Save Our NHS Leicestershire are protesting against plans to cut intensive care beds at the General Hospital, including the proposed sale of land at the General.
In Leicestershire, the so-called Sustainability and Transformation Plan is the blueprint for local NHS services over the next five years. It includes “Plans for reconfiguration of Leicester City Hospitals from three to two acute sites”.
What does this mean for Leicester General Hospital and why are intensive care beds being targeted as part of the cuts? The removal of intensive care beds from the General will be the first step toward downgrading the General Hospital as an acute hospital, with other services, such as renal and urology services, also removed. University Hospitals of Leicester Trust are going ahead with these cuts, without even the pretence of a public consultation, such is the pressure they are under to cut services.
Hospital managers claim that these plans are necessary because of duplication, and sometimes triplication, of services across Leicester’s three sites, leading to “inefficiencies”. And while we agree that there is much that can, and should, be done to improve the provision of local services, the plans currently put forward by the Trust are far from satisfactory. Their plans must be put out for a full public consultation.
Fire-sale of NHS Land
Across the country, the amount of NHS land being sold off has increased – 718 sites have been deemed “surplus to requirement”, compared to just 418 two years ago. In other words, as services are cut, hospitals are selling off land to private developers to make ends meet.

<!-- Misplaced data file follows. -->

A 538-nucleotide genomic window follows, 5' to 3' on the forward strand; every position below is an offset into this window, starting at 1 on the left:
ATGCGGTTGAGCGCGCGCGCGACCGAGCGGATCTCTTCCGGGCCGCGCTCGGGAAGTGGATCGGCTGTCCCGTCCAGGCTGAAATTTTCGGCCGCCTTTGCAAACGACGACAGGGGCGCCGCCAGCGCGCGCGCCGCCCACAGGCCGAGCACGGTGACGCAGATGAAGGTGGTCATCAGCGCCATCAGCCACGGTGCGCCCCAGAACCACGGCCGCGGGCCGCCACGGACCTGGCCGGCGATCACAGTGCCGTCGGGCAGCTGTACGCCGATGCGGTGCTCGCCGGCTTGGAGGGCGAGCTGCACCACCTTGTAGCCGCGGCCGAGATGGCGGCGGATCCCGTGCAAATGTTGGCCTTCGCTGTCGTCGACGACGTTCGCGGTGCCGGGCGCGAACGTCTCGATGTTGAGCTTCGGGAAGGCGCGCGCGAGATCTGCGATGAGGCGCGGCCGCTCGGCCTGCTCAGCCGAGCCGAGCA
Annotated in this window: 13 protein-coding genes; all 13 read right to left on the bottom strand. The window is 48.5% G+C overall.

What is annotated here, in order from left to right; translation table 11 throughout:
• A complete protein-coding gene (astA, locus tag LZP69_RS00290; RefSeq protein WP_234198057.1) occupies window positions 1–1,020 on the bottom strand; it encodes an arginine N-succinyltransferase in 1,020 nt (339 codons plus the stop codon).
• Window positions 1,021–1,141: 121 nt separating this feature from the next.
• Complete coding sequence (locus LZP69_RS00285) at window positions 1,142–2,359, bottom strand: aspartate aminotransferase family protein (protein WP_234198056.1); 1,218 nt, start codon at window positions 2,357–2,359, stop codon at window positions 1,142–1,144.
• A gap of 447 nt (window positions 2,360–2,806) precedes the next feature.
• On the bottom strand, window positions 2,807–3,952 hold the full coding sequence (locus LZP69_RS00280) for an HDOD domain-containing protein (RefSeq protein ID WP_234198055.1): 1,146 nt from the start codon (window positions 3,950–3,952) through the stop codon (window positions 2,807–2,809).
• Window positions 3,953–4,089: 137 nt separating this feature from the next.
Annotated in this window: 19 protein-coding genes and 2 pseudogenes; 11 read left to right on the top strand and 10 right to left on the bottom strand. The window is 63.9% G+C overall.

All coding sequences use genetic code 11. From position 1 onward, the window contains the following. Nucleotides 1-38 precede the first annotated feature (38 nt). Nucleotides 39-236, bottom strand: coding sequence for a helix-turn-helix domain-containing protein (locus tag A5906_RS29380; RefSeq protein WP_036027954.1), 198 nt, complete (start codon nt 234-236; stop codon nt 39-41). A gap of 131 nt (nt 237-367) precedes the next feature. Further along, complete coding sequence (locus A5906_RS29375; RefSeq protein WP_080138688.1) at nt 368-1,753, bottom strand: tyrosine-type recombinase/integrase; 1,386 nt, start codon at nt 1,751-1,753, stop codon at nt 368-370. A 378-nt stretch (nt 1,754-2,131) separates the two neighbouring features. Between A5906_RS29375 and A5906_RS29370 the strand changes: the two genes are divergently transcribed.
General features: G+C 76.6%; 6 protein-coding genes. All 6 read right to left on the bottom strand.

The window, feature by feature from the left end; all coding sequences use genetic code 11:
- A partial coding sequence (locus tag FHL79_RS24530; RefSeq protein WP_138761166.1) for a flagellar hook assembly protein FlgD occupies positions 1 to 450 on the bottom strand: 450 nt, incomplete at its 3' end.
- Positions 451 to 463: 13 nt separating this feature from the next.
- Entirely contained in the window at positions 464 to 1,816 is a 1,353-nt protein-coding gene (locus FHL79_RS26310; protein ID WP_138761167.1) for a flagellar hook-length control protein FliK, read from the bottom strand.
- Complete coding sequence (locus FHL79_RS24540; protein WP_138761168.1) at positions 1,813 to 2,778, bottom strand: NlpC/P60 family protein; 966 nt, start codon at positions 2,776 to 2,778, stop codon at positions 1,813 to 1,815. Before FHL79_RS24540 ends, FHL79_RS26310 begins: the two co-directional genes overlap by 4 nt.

These one-off payments are not going to be adequate to ensure our NHS is funded properly. The health service continues to be chronically underfunded – the Tories have restricted annual budget rises to just 1% since 2010 (whereas a minimum of 4% is required to cope with growing demand). The fire-sale of public land will also create serious problems for any future, and inevitably necessary, expansion of NHS services. As argued in a recent Health Campaigns Together report, “Retaining public sector land for future use is far better value for money than selling it only to replace it at a higher price later.”
The biggest financial problem facing the NHS is PFI – Profit From Illness, as Dave Nellist has called it – but more commonly known as the Private Finance Initiative. Started by John Major, but expanded enormously under Tony Blair and Gordon Brown, this enabled private companies to take over the running of NHS hospitals. Cleaning and catering were sold off first, resulting in an increase in “superbugs” as private companies cut corners, regardless of the hygiene risks to patients.
NHS privatisation has gathered pace since, with the introduction of the Tories’ Health and Social Care Act, selling off NHS services to “any willing provider”. Some of these contracts last as long as ten years! This means that all NHS services are now up for grabs. Just one company, Richard Branson’s Virgin Care (registered in a tax haven, the British Virgin Islands) has been awarded £2bn of NHS contracts.
The threat to Leicester General Hospital is part of the process of privatisation, underfunding, fragmentation and cuts which have affected every part of the NHS over the last forty years. Save Our NHS Leicestershire calls for a full public consultation into the Trust’s plans to remove intensive care beds from the General.
Come to the Save Our NHS Leicestershire public meeting on Saturday September 29 at Hansom Hall, Leicester Adult Education College, Belvoir Street, at 14:00 to discuss how we can fight back against these proposals.